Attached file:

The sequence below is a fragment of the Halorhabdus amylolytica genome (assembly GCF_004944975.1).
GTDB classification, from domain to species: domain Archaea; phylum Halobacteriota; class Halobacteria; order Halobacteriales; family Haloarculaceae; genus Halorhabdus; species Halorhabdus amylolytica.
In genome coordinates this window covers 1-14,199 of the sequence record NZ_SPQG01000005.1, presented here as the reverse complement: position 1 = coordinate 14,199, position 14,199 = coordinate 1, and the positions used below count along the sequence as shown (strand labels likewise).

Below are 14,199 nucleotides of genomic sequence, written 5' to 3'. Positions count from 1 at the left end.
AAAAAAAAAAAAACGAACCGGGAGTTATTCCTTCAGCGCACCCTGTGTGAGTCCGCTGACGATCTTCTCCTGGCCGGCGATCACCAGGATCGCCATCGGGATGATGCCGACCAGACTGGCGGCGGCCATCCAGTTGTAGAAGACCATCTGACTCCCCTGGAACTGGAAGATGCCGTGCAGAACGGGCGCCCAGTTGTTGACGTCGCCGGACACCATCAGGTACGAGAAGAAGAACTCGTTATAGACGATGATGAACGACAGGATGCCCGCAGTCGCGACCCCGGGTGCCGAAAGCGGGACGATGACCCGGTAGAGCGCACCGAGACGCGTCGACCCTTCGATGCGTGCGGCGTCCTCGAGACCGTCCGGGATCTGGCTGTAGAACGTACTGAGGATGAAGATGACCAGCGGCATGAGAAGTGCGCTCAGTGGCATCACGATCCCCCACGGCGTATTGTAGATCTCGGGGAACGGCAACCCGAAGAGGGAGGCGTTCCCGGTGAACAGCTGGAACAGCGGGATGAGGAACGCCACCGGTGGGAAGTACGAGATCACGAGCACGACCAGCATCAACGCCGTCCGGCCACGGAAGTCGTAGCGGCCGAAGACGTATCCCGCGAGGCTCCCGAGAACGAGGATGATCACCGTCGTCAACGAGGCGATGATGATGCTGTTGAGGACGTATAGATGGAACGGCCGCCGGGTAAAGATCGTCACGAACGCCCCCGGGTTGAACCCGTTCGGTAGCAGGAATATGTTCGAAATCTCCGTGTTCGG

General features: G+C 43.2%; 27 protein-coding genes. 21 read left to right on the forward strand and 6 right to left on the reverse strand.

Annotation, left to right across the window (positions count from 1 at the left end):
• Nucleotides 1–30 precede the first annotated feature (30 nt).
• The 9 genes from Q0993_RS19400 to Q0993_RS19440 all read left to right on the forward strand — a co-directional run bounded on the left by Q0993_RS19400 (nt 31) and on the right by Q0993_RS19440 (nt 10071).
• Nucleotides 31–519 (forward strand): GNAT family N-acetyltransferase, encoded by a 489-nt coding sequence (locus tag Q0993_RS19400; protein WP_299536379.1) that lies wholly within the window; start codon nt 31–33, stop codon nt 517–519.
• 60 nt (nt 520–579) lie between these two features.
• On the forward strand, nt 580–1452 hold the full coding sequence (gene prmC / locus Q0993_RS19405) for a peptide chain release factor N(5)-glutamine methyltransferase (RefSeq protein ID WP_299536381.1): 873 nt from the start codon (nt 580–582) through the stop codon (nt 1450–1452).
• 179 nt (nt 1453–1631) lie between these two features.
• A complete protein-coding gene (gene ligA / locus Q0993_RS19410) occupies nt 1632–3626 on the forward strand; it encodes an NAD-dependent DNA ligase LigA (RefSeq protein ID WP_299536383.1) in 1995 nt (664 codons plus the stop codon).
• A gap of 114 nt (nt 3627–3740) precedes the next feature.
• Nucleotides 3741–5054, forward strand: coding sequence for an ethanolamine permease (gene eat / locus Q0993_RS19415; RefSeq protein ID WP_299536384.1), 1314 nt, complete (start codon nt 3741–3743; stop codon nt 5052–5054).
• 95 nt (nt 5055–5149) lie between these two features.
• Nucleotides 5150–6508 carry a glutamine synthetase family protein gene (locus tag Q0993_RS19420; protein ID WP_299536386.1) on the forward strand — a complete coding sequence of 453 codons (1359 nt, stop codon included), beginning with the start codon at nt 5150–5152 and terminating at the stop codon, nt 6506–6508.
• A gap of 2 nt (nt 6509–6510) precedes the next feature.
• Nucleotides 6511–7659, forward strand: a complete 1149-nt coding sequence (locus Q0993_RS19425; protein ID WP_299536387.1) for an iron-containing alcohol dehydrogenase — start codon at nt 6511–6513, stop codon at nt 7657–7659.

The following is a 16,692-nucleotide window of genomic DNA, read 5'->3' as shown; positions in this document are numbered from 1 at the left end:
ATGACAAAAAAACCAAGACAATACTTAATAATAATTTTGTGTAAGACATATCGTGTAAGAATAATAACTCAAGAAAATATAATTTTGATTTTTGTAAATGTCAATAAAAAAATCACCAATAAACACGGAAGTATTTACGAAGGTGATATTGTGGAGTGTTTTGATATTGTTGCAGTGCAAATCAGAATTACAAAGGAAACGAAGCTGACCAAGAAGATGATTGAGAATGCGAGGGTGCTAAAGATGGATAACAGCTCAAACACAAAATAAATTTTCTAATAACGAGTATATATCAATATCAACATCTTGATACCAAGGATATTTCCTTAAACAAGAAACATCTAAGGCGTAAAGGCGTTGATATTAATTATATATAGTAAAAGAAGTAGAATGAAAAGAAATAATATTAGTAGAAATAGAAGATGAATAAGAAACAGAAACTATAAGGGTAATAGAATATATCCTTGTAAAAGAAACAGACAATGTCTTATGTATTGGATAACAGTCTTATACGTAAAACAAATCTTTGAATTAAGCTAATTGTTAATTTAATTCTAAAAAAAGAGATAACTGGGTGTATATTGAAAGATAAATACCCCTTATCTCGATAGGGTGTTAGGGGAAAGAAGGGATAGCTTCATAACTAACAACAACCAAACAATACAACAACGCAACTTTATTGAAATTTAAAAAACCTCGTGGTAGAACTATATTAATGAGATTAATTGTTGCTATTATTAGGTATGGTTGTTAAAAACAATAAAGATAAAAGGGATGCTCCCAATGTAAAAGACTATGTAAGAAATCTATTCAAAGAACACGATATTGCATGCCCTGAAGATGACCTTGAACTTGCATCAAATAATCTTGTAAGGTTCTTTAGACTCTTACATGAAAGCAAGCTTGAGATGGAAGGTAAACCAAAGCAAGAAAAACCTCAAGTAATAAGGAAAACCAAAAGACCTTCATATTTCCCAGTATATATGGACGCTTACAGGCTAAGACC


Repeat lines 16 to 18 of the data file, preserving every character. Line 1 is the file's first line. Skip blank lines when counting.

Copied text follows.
• Nucleotides 3741–5054, forward strand: coding sequence for an ethanolamine permease (gene eat / locus Q0993_RS19415; RefSeq protein ID WP_299536384.1), 1314 nt, complete (start codon nt 3741–3743; stop codon nt 5052–5054).
• 95 nt (nt 5055–5149) lie between these two features.
• Nucleotides 5150–6508 carry a glutamine synthetase family protein gene (locus tag Q0993_RS19420; protein ID WP_299536386.1) on the forward strand — a complete coding sequence of 453 codons (1359 nt, stop codon included), beginning with the start codon at nt 5150–5152 and terminating at the stop codon, nt 6506–6508.